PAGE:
FDA Issues Warning About Experimental Therapy

iStockphoto/Thinkstock(WASHINGTON) — The U.S. Food and Drug Administration has issued a warning about the potential risks of an experimental therapy used to treat a condition — chronic cerebrospinal venous insufficiency, or CCSVI — often linked to multiple sclerosis.

CCSVI is characterized by a narrowing of veins in the neck and chest, and some researchers believe that the narrowing can lead to some of the central nervous system inflammation that is a hallmark of multiple sclerosis.

“However, studies exploring a link between MS and CCSVI are inconclusive, and the criteria used to diagnose CCSVI have not been adequately established,” the FDA said in a news release.

CCSVI therapy, which has not yet been tested in clinical trials, consists of widening narrowed veins in the chest and neck through the use of balloon angioplasty or stents, both commonly used to treat atherosclerosis, or hardening of the arteries. The intervention is sometimes known as “liberation therapy,” or a “liberation procedure,” the agency said.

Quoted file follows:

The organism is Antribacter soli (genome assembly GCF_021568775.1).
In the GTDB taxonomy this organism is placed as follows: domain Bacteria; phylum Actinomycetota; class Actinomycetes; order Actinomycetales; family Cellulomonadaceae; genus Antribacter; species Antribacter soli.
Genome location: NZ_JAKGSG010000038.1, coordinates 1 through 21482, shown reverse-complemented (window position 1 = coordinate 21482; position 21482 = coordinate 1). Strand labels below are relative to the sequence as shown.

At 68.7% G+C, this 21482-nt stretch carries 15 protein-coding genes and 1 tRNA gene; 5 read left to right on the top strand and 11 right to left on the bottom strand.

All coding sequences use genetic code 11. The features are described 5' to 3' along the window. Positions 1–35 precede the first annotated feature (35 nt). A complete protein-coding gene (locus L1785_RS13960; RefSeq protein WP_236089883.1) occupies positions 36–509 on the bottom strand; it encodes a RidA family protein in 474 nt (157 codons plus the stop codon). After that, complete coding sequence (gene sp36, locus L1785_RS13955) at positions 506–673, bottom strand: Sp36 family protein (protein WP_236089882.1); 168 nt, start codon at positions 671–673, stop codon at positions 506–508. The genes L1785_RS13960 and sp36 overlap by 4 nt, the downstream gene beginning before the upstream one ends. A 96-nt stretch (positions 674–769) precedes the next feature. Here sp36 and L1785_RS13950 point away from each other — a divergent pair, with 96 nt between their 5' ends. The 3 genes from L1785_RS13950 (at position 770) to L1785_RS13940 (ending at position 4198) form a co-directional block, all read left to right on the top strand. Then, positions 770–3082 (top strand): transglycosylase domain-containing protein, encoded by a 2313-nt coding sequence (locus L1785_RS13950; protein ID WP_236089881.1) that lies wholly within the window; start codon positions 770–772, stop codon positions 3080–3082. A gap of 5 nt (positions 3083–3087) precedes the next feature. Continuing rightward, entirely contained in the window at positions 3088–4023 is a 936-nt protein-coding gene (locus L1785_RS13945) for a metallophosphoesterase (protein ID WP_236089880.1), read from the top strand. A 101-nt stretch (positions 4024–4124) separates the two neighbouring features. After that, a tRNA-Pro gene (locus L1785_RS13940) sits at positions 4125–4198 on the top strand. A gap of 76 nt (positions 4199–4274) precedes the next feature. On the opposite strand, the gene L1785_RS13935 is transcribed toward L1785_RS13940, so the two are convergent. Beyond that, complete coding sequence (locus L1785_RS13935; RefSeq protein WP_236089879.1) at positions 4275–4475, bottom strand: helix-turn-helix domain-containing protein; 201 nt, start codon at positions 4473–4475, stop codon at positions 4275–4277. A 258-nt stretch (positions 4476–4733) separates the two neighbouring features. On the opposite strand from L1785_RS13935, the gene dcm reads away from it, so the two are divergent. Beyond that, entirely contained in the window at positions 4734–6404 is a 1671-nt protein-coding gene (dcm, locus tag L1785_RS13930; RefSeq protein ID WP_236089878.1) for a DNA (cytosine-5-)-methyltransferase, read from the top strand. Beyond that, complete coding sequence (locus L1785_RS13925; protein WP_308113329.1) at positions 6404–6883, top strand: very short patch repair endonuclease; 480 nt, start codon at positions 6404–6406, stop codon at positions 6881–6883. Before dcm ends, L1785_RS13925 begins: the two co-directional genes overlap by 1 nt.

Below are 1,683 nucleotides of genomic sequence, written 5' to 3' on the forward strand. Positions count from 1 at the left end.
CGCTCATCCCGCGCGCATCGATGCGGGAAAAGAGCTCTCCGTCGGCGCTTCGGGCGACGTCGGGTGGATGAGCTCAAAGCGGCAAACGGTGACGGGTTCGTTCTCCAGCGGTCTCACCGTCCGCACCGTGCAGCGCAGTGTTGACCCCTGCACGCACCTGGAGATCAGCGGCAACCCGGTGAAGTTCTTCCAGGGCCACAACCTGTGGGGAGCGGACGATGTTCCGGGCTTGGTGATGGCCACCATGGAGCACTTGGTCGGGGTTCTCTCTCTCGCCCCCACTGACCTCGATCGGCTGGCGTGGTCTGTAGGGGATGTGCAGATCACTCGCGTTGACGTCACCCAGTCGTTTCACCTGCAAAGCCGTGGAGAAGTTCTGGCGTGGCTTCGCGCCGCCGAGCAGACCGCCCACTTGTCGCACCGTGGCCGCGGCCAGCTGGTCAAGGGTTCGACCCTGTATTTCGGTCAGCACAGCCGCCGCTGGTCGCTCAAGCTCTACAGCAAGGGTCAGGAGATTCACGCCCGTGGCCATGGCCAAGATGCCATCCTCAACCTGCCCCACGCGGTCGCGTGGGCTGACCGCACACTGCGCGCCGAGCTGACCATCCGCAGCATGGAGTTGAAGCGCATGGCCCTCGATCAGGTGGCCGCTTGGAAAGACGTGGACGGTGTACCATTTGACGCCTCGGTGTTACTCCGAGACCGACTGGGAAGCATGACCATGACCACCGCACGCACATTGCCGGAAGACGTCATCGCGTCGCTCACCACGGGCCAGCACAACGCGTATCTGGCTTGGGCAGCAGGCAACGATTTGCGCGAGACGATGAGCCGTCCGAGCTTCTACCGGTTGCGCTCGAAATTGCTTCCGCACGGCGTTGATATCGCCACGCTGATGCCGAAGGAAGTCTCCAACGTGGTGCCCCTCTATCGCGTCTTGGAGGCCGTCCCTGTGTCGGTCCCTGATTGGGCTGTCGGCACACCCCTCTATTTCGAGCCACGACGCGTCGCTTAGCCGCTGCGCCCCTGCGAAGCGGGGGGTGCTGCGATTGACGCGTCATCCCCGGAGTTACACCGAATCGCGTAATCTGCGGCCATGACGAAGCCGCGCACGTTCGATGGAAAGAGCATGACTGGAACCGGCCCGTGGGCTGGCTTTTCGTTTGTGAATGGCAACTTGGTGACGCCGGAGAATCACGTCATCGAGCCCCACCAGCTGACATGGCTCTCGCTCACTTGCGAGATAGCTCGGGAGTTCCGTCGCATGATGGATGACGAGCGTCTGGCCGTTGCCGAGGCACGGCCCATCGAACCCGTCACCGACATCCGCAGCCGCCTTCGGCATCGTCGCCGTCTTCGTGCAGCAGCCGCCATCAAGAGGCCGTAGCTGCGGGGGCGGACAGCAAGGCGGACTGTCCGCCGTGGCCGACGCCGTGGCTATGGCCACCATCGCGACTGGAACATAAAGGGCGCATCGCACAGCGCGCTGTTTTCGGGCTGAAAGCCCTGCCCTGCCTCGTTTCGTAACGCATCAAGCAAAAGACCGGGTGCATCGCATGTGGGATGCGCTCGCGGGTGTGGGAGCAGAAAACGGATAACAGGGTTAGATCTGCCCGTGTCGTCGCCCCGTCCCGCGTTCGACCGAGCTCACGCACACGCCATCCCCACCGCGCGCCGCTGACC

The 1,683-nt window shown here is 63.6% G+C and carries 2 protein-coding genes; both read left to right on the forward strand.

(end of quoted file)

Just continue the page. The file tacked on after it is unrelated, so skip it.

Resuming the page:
But the FDA added that so far, it has not approved the use of balloon angioplasty devices or stents to treat CCSVI. It also encouraged clinical trials that could solidify the link between the two conditions, and urged patients to discuss the risks and benefits of CCSVI therapy with their doctors.

CCSVI was first identified in 2009 by Dr. Paolo Zamboni, an Italian vascular surgeon. He later tried inflating the veins using the balloon procedure in 65 patients and, despite the fact that the study was unblinded and had no placebo group, Zamboni found some improvement in MS symptoms among most of them.

Despite Zamboni’s reported success, MS researchers in the U.S. said it’s too soon to know for certain how — and if — CCSVI and MS are related. There have been many patients in the U.S. and Europe who have had CCSVI therapy, though not as part of any clinical trial. Feedback about the therapy, experts said, has been mixed.

“Some patients will say they’ve had improvement, and others will say there’s been no symptom improvement,” said Timothy Coetzee, chief research officer at the National Multiple Sclerosis Society. “We need to assess whether or not opening up veins has any beneficial effect in changing the course of the disease.”

The CCSVI Alliance, a group dedicated to promoting education and research on CCSVI, says on its website that while it does not promote or deter against having CCSVI therapy, patients should make risk assessments based on their individual situation and by careful discussion with their doctor.

A clinical trial to assess the safety and efficacy of the treatment is about to get underway in Canada, and as research continues, so will the debate over CCSVI.

Copyright 2012 ABC News Radio

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